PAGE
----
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Listen Up! Shopping Wisely for Hearing Aids

Evelyn spent $2300 for hearing aids, but found them to be useless. Although she informed the seller, he repeatedly insisted she simply needed more time to get used to them. The sales contract didn't include the 30-day notice of cancellation as required by law. After contacting the Attorney General's Consumer Protection Division, she was able to get a refund.

Hearing aids can be expensive. It's important to know your rights in a hearing aid purchase and how to choose a reputable seller. Otherwise, you could end up with a costly device that doesn't work properly for you, or that you might not even need. Some Maryland seniors have been cheated out of thousands of dollars by dishonest hearing aid sellers.

The first step in buying a hearing aid is making sure your problem is diagnosed properly, since a hearing loss may be a symptom of a more serious medical condition.

A hearing aid seller is required by federal law to inform you that it is in your best interest to have a medical exam by a licensed physician. In fact, your hearing must be evaluated by a doctor before you buy a hearing aid, unless you sign a statement saying you've waived that protection. Don't sign it. It's always wise to have a doctor test your hearing so you can find out what's causing your hearing loss and exactly what your hearing needs are.

What kind of doctor should you see to have your hearing evaluated? The U.S. Food and Drug Administration recommends an ear, nose and throat specialist (otolaryngologist), an ear specialist (otologist) or any licensed physician.

Look for the right seller. Once your doctor confirms you need a hearing aid, you'll need a fitting. Hearing aids can be difficult to fit, often requiring several adjustments. Fitting involves careful testing of hearing loss and selecting the right aid.

That's why it's important to find a seller who will promptly respond to your concerns and work with you to resolve fitting and volume adjustment problems. Also look for a seller who will teach you how to use the device, and will be available to service it. Get a referral from your doctor - or friends who were happy with the services they received.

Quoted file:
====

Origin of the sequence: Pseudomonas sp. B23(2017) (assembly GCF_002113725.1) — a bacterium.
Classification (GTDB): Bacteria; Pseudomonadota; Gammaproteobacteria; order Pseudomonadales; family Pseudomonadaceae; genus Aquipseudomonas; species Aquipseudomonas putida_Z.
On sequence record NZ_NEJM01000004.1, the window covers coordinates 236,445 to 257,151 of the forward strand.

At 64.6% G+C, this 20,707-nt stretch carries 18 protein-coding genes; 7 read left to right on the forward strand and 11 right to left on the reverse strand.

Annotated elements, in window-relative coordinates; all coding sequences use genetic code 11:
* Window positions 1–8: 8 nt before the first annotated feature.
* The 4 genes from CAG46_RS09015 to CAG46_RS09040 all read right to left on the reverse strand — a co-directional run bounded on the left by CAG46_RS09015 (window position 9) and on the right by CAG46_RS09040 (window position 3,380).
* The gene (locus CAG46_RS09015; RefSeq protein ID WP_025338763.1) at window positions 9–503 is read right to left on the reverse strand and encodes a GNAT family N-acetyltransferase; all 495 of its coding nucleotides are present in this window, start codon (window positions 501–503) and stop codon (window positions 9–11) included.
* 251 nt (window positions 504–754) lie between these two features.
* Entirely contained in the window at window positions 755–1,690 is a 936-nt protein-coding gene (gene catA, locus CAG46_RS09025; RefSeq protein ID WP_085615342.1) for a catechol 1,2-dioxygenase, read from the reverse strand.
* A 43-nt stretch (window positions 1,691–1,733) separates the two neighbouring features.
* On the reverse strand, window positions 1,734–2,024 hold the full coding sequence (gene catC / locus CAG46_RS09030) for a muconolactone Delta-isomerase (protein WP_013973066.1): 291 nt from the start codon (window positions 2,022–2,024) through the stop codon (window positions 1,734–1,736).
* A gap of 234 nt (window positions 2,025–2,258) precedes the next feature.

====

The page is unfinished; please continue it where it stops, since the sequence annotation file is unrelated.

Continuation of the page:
Who's qualified to fit hearing aids?
Under Maryland law, audiologists, hearing aid dispensers and physicians may fit hearing aids.

  • Audiologists hold a master's degree in audiology from an accredited university. They must complete a period of supervised professional practice according to state requirements and pass a national examination.
  • Hearing aid dispensers must be high school graduates who have completed at least six months of training under a licensed hearing aid dispenser. They must pass both written and practical state examinations.
  • Medical doctors, especially otologists and otolaryngologists, may fit hearing aids. These professionals are licensed by the state. Contact the Board of Audiologists, Hearing Aid Dispensers and Speech-Language Pathologists (410-764-4725) to verify a seller's license. You may contact the Maryland Board of Physicians (410-764- 4777 or 1-800-492-6836 toll-free) to confirm that a doctor is licensed to practice medicine in Maryland.